3. Develop a new generation of new towns and large settlements. A national programme of new towns would be driven by a national body with the power to award planning permission to these developments. A proportion of the uplift in land value would be recycled back into the development to produce high quality homes and infrastructure.
  4. Encourage a massive scale up of alternative forms of housing delivery including self- and custom-build homes and co-housing. This includes substantially increasing the government’s fund to promote custom building and the creation of a new fund to stimulate co-housing schemes. Planning approvals for sites of over 200 homes to require 20% of the homes to be allocated to custom-build, self-build and co-housing with a figure of 25% on simplified planning zones and a cap on the land value for each plot. Stimulate competition by inviting European developers to get involved in UK housing provision, and by creating a partnering service between small developers, financiers, land owners and local contractors.
  5. Adopt minimum space standards and integrate sustainability requirements into the Building Regulations. Establish new legislation giving new home buyers the same protection as with other consumer purchases.
  6. Improve design quality by educating people and especially the young to become more aware of the role of good design and alternative forms of housing delivery. A working party will create policy measures with the objective of creating a design quality and sustainability literacy, which enables informed purchaser choice as well as knowledge of how one could undertake a custom homes or self-build process as an alternative to buying an existing home or a home from a housebuilder. Create a pattern book of designs based on features and characteristics of existing homes. Encourage young people to make a career in good homes development with obligations on apprenticeship schemes on the industry.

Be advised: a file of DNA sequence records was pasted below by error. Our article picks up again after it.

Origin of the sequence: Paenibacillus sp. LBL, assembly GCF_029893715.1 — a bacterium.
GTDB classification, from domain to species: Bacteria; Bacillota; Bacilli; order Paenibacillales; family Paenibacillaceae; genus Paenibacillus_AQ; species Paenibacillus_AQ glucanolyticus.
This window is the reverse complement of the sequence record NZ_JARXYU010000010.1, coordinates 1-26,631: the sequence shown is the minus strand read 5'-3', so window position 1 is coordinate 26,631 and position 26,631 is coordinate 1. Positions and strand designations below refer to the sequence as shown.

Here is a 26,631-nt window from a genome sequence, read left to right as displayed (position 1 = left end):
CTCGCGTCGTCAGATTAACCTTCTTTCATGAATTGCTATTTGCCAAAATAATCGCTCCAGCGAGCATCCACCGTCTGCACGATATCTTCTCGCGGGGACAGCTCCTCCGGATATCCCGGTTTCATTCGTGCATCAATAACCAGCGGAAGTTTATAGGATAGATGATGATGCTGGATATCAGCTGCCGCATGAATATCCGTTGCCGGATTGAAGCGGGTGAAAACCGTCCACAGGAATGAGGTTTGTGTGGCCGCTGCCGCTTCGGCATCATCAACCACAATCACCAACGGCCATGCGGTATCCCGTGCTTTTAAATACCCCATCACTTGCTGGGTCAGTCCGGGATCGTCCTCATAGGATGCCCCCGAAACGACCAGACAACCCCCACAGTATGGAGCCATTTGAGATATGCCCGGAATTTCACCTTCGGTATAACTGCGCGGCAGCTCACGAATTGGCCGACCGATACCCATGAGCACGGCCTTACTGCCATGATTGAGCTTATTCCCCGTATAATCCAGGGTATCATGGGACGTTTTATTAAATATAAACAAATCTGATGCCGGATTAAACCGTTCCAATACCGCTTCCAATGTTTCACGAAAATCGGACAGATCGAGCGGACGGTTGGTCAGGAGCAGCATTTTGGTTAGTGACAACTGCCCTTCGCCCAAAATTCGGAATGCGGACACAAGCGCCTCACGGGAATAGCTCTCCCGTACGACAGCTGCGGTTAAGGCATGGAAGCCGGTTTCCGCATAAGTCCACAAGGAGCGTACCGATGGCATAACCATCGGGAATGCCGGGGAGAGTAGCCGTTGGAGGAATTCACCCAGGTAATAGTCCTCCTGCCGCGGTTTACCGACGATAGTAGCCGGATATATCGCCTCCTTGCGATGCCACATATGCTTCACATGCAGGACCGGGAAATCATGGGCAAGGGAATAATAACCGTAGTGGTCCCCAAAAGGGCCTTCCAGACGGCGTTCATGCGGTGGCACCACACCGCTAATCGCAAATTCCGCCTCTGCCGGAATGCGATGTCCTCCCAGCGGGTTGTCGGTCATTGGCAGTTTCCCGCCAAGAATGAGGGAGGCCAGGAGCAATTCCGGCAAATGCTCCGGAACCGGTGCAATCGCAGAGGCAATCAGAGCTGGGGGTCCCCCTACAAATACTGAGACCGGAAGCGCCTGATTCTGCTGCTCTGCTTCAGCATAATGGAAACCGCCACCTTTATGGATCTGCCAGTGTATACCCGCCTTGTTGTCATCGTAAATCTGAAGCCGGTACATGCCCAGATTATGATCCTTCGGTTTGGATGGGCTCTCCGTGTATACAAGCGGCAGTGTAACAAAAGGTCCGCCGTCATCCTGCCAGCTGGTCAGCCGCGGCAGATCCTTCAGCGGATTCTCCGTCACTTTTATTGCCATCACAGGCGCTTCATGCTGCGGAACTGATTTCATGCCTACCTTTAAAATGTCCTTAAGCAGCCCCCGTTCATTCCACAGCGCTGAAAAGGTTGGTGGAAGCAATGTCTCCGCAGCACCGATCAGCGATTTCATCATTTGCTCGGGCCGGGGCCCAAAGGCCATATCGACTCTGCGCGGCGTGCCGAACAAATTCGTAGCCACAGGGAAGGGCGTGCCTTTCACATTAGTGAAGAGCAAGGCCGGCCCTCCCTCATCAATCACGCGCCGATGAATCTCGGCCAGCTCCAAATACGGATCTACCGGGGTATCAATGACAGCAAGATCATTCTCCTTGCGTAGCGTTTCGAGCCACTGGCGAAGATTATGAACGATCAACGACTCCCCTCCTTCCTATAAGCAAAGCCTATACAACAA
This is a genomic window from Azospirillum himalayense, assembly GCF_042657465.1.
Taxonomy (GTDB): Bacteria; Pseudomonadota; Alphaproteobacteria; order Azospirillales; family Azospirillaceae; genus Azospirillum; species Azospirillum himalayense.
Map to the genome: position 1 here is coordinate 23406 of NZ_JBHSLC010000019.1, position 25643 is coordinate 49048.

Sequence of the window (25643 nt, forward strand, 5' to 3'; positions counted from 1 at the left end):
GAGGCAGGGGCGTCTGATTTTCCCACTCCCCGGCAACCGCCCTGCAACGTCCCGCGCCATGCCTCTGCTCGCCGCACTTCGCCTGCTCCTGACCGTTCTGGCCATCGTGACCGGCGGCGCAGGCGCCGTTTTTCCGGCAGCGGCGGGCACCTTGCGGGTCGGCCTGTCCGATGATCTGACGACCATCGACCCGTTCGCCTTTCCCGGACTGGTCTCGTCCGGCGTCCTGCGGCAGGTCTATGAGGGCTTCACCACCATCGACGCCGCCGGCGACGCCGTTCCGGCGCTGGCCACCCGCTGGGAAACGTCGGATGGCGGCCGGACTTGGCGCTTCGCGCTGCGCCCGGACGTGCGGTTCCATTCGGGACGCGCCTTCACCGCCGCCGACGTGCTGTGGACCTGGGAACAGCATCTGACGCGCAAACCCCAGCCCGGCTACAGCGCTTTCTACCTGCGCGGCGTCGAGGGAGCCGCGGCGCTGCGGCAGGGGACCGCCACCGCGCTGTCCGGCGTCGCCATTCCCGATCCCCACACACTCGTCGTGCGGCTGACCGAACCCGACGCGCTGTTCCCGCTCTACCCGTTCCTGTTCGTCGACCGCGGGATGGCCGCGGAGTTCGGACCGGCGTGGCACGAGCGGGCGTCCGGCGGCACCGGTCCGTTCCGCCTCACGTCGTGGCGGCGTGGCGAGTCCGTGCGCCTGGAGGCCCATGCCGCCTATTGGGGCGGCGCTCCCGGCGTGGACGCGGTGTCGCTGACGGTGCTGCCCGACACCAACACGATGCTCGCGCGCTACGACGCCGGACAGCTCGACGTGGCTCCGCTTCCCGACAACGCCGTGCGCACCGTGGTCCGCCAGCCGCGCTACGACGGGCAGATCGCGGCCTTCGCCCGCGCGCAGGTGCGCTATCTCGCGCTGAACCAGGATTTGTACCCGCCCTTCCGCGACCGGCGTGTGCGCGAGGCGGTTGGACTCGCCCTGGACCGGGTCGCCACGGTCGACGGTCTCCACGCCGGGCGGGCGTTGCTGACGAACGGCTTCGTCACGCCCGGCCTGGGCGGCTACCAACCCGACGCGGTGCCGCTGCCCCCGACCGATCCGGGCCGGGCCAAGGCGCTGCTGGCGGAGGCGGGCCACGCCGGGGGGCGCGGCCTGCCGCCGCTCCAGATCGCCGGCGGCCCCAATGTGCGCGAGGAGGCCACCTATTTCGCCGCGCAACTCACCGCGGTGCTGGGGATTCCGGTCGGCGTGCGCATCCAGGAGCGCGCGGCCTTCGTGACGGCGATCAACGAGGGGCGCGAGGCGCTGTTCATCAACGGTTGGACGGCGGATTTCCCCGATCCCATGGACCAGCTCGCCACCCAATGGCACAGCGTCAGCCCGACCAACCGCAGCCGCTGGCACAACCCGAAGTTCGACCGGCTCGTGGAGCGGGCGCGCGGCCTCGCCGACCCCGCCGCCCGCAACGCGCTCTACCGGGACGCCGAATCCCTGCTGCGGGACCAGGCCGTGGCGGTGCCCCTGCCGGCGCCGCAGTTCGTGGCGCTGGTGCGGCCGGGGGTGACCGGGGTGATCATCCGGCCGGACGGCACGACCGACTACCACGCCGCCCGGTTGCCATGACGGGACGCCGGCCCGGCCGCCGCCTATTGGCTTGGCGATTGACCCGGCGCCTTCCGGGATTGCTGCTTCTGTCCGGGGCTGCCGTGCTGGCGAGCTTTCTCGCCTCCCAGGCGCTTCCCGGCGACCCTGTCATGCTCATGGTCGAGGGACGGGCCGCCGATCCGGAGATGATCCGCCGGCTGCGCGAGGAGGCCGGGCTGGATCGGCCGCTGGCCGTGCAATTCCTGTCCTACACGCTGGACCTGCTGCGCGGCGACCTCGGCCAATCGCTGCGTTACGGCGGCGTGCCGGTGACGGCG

7. Encourage greater community involvement in the planning process by investing in models, tools and communication programmes to build the capacity of communities to participate in the design and planning process.
  8. Create fiscal and other incentives to facilitate the regeneration of existing neighbourhoods, towns and cities. Enable the use of tax incremental financing for otherwise unviable medium and large scale developments and create investment schemes that give preferential tax treatment for regeneration developments. Create incentives for pension schemes to invest in new housing.
  9. Set up a national housing development and research body to improve the technical capability of the housebuilding industry funded by a sales levy to support and fund R&D in the new homes sector. Require that housebuilders constructing over 50 new homes a year carry out rigorous inspections and checks of the energy and building performance of a statistically significant number of their new homes, using third party independent testing bodies, and with an obligation to publish the results.
  10. Appoint a housing tsar to deliver this plan with cross-party support.

GHA Conference 2013

These issues will be discussed at the GHA Conference 2013 which is held on 24 October at Senate House, University of London, WC1E 7HU. For more details go to